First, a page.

Having data and knowing how to use it are different things. The sheer growth in data collected has created vexing challenges, even for the technology companies that process the global transactions upon which much of the data is based.
According to IBM, humans create 2.5 quintillion bytes (that’s 2.5 (10 18 bytes) of data every day. In fact, 90 percent of the world’s data has been created in the last two years alone.
This information comes from all over, IBM says, encompassing sensors used to gather climate information, social media posts, cellphone GPS signals and online searches and purchases, among other data.
How can companies use all this intelligence to improve their marketing plans? The answer varies by the type and size of a business and the actual data it might have at hand.
For small businesses, using simple tools like a Google search engine and social media platforms are enough to help analyze and reach targeted audiences.
The variety and complexity of marketing with Big Data was explored by NgData, which asked 24 marketing experts to describe the single most effective way to leverage Big Data in their marketing strategies.
Linda Popky, president of the Silicon Valley-based strategic marketing firm Leverage2Market Associates, offered this response: “The problem today is not access to Big Data,” she said. “In fact we’re practically drowning in data! Marketers today need to do more than just collect and analyze data. They need to be clear as to how the availability of this data will impact their marketing strategies and initiatives.”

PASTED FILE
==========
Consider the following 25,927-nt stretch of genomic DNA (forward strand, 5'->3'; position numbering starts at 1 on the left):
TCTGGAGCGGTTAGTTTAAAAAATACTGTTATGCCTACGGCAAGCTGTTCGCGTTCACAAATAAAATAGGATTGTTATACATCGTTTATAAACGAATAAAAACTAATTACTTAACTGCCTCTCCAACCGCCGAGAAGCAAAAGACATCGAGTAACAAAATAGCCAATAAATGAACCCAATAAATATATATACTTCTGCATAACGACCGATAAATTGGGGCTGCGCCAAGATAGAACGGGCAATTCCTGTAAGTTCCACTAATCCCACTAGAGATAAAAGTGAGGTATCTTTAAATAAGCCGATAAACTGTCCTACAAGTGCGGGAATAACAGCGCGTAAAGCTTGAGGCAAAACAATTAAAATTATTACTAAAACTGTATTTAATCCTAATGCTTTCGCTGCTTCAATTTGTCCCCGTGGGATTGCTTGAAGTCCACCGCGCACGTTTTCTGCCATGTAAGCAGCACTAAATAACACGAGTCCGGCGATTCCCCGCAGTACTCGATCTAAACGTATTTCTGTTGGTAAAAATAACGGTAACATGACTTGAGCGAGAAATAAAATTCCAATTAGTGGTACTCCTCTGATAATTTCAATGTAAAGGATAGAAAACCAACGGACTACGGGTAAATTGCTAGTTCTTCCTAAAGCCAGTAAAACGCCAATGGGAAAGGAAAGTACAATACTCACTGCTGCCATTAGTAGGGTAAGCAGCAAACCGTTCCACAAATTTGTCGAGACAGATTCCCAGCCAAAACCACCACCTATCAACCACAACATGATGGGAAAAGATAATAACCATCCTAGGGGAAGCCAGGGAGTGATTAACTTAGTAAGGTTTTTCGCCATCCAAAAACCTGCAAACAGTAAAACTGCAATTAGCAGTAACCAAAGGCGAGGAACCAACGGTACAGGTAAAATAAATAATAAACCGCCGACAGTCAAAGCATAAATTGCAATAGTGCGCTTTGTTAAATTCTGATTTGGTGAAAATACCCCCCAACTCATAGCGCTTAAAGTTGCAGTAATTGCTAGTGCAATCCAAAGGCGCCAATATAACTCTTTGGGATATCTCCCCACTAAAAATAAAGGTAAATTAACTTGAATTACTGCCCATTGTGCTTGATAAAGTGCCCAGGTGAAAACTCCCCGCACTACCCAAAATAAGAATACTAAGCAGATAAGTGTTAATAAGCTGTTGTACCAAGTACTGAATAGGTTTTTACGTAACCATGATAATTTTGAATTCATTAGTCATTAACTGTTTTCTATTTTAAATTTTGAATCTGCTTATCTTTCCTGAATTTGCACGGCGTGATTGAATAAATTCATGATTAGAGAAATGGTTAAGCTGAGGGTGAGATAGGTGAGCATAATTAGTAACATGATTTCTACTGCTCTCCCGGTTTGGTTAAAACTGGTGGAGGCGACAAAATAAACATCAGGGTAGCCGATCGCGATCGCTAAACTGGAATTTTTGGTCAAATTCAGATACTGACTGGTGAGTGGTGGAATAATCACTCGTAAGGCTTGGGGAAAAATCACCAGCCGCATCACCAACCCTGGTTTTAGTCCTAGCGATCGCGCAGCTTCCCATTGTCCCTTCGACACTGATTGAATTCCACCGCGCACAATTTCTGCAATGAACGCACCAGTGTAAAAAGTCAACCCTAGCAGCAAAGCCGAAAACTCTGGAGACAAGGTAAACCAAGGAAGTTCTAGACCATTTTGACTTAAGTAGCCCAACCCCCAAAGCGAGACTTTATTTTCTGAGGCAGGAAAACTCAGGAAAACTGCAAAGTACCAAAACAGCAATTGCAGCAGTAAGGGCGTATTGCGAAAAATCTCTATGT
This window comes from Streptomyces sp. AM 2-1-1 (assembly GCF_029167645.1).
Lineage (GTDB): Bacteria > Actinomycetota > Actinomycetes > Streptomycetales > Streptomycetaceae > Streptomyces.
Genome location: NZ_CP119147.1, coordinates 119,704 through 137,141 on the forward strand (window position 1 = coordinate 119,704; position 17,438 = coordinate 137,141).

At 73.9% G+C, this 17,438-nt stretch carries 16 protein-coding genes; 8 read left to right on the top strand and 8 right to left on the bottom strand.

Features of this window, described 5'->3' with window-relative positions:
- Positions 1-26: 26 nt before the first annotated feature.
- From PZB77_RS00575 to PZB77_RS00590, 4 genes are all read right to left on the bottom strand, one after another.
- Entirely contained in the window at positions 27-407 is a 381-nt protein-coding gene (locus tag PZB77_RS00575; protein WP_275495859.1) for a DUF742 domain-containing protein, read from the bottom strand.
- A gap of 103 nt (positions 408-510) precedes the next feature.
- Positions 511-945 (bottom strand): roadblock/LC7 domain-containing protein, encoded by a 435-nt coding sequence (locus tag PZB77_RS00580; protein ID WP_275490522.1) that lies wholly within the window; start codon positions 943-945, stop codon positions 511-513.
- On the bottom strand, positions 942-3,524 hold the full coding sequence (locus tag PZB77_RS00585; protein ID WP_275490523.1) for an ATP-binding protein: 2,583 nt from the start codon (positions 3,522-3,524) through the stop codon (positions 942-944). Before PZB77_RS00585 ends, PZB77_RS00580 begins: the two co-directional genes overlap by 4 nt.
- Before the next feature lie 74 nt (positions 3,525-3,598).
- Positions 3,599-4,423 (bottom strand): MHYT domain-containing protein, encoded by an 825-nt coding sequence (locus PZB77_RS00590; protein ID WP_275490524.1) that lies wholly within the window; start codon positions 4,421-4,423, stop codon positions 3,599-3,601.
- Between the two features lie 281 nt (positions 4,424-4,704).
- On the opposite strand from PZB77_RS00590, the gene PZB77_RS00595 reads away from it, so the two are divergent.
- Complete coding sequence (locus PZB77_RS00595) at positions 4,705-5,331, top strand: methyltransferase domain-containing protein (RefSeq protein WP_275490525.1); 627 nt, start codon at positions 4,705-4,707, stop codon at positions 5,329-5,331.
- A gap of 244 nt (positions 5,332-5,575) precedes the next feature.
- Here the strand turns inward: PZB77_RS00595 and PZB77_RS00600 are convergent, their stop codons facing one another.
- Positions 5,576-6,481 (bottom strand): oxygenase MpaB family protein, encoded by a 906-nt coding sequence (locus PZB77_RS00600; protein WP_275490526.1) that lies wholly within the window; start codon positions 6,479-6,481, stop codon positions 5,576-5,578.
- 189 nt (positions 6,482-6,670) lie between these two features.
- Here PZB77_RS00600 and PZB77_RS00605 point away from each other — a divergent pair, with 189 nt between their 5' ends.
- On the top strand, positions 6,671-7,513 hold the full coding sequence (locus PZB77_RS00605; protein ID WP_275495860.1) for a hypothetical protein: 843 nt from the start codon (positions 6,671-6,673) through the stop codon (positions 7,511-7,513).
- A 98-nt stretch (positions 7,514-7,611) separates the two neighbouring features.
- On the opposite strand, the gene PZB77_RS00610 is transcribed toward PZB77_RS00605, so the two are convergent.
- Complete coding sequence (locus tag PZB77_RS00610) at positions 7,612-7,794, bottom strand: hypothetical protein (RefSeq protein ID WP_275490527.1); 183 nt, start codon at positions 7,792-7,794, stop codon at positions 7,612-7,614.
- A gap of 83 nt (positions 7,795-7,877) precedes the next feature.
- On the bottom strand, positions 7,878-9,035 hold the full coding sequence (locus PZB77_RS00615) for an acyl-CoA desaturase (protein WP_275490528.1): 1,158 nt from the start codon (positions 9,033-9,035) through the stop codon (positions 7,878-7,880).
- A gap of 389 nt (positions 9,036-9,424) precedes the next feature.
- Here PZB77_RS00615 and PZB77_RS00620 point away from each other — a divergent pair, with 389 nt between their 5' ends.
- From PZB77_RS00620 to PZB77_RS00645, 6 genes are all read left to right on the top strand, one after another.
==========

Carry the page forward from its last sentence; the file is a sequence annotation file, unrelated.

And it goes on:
Jeremy Waite of the IBM’s Watson Marketing division says smart companies should focus on the following five “Vs” of dynamic data, then search for the technologies that best bring meaning to them:
- Volume: How much data should you be measuring?
- Variety: How many different kinds of data do you need and from how many channels, and how much is useful?
- Velocity: How fast is your customer data traveling?
- Veracity: Is your data accurate?
- Value: Capturing valuable data is important, but make sure that you’re creating more value for your customers than you’re capturing.
“Executives who make sense of the ‘5 V’s’ will find 2017 a good year to do business,” Waite said. “They’ll feel less overwhelmed and more optimistic about their business because they will be better informed. Think big, start small and scale fast.”
John Fleming, marketing director for WebTrends, makes the case for investing in technology to help gather and crunch data: With the right technology, you not only can gather more data, you also can extract it and feed into many layers of your marketing initiatives, from behavioral information to and from your mobile app to email and your corporate customer relationship management program.
“By bringing these different elements together, you will be one step closer to a single customer view, the Holy Grail for marketers,” he said.
In the next and final post in our digital marketing series, we will explore the promises and challenges of “future media,” including artificial intelligence and virtual reality.